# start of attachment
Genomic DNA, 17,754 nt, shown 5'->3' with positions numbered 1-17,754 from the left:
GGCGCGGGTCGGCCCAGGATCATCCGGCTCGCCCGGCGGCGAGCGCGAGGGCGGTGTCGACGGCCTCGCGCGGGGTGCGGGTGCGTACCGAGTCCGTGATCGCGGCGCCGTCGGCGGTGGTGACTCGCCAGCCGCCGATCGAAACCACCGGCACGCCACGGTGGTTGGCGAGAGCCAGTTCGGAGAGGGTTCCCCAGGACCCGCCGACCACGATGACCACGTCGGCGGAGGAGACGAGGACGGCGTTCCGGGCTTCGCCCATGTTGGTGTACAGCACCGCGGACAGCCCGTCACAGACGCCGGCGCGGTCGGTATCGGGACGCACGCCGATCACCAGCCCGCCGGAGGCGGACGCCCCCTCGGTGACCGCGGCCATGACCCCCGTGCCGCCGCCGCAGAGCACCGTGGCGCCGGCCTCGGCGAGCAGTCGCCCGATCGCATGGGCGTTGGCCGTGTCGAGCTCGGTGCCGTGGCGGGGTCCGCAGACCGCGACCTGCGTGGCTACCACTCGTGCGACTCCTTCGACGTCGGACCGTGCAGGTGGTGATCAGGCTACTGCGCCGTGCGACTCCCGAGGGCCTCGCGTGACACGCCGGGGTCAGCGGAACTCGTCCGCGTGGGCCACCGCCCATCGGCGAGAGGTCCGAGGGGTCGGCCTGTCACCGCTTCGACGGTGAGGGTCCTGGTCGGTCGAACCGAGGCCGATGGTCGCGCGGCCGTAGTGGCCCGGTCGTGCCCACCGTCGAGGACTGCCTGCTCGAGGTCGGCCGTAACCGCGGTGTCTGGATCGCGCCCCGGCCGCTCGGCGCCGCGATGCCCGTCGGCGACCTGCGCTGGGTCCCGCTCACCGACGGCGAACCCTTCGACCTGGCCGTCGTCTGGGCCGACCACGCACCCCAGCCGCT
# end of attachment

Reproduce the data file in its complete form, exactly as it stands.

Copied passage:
Genomic DNA, 17,754 nt, shown 5'->3' with positions numbered 1-17,754 from the left:
GGCGCGGGTCGGCCCAGGATCATCCGGCTCGCCCGGCGGCGAGCGCGAGGGCGGTGTCGACGGCCTCGCGCGGGGTGCGGGTGCGTACCGAGTCCGTGATCGCGGCGCCGTCGGCGGTGGTGACTCGCCAGCCGCCGATCGAAACCACCGGCACGCCACGGTGGTTGGCGAGAGCCAGTTCGGAGAGGGTTCCCCAGGACCCGCCGACCACGATGACCACGTCGGCGGAGGAGACGAGGACGGCGTTCCGGGCTTCGCCCATGTTGGTGTACAGCACCGCGGACAGCCCGTCACAGACGCCGGCGCGGTCGGTATCGGGACGCACGCCGATCACCAGCCCGCCGGAGGCGGACGCCCCCTCGGTGACCGCGGCCATGACCCCCGTGCCGCCGCCGCAGAGCACCGTGGCGCCGGCCTCGGCGAGCAGTCGCCCGATCGCATGGGCGTTGGCCGTGTCGAGCTCGGTGCCGTGGCGGGGTCCGCAGACCGCGACCTGCGTGGCTACCACTCGTGCGACTCCTTCGACGTCGGACCGTGCAGGTGGTGATCAGGCTACTGCGCCGTGCGACTCCCGAGGGCCTCGCGTGACACGCCGGGGTCAGCGGAACTCGTCCGCGTGGGCCACCGCCCATCGGCGAGAGGTCCGAGGGGTCGGCCTGTCACCGCTTCGACGGTGAGGGTCCTGGTCGGTCGAACCGAGGCCGATGGTCGCGCGGCCGTAGTGGCCCGGTCGTGCCCACCGTCGAGGACTGCCTGCTCGAGGTCGGCCGTAACCGCGGTGTCTGGATCGCGCCCCGGCCGCTCGGCGCCGCGATGCCCGTCGGCGACCTGCGCTGGGTCCCGCTCACCGACGGCGAACCCTTCGACCTGGCCGTCGTCTGGGCCGACCACGCACCCCAGCCGCT